A provocatively titled but well-written post over at the 37 Signals blog posits that the consumerization of IT is leading to a threat to the very existence of IT as a department within the enterprise.
As David writes, one big problem is they've got little or no incentive for improvement or customer service.
The problem with IT departments seems to be that they’re set up as a forced internal vendor (with) a monopoly on the "computer problem" . . . There's no feedback loop for improvement."
He also writes that:
IT job security is often dependent on making things hard, slow, and complex. If the Exchange Server didn’t require two people to babysit it at all times, that would mean two friends out of work. Of course using hosted Gmail is a bad idea! It’s the same forces and mechanics that slowly turned unions from a force of progress (proper working conditions for all!) to a force of stagnation (only Jack can move the conference chairs, Joe is the only guy who can fix the microphone).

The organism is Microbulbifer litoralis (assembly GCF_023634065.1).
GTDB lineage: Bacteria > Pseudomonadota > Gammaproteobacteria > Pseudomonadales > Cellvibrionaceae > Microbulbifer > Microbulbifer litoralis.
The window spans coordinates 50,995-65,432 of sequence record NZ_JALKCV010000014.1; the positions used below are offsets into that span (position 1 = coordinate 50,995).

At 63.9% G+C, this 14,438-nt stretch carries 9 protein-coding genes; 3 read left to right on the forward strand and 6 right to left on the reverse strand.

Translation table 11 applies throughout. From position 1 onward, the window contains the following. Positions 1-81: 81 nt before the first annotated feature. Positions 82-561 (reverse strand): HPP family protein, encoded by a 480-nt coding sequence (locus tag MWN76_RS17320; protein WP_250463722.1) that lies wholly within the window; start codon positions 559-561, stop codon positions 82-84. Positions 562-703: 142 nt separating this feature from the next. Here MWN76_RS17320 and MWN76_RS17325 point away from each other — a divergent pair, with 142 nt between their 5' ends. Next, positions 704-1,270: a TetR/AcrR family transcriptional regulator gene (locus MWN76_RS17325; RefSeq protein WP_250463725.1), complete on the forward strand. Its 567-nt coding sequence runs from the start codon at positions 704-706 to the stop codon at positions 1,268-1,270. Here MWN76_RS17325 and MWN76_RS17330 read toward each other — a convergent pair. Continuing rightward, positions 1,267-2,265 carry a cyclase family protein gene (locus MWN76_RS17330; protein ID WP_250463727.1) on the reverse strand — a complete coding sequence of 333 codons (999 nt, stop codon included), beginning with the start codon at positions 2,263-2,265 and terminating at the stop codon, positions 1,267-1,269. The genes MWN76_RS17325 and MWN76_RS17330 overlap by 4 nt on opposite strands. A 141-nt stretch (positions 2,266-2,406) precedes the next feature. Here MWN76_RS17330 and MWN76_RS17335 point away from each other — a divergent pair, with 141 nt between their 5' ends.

As with many blog posts, the dissenters in the comments provide both confirmation (as with the commenter who says he's from ) as well as illuminating opposite viewpoints (several commenters point out that most Americans aren't necessarily self-sustaining geekerati capable of provisioning and managing their own desktops and mobile phones).
I come down somewhere in the middle -- the IT department isn't going anywhere, but at the same time, it's not likely to look the same as it does today. So, it may be the end of the IT department "as we know it," but then again satisfaction with that department's perceived performance is at historic lows, so maybe that's not a bad thing. At the very least, IT will have to become more attuned to the needs of the business to survive increased competition with the cloud. And that's a change most people, even many an IT leader, would like to see.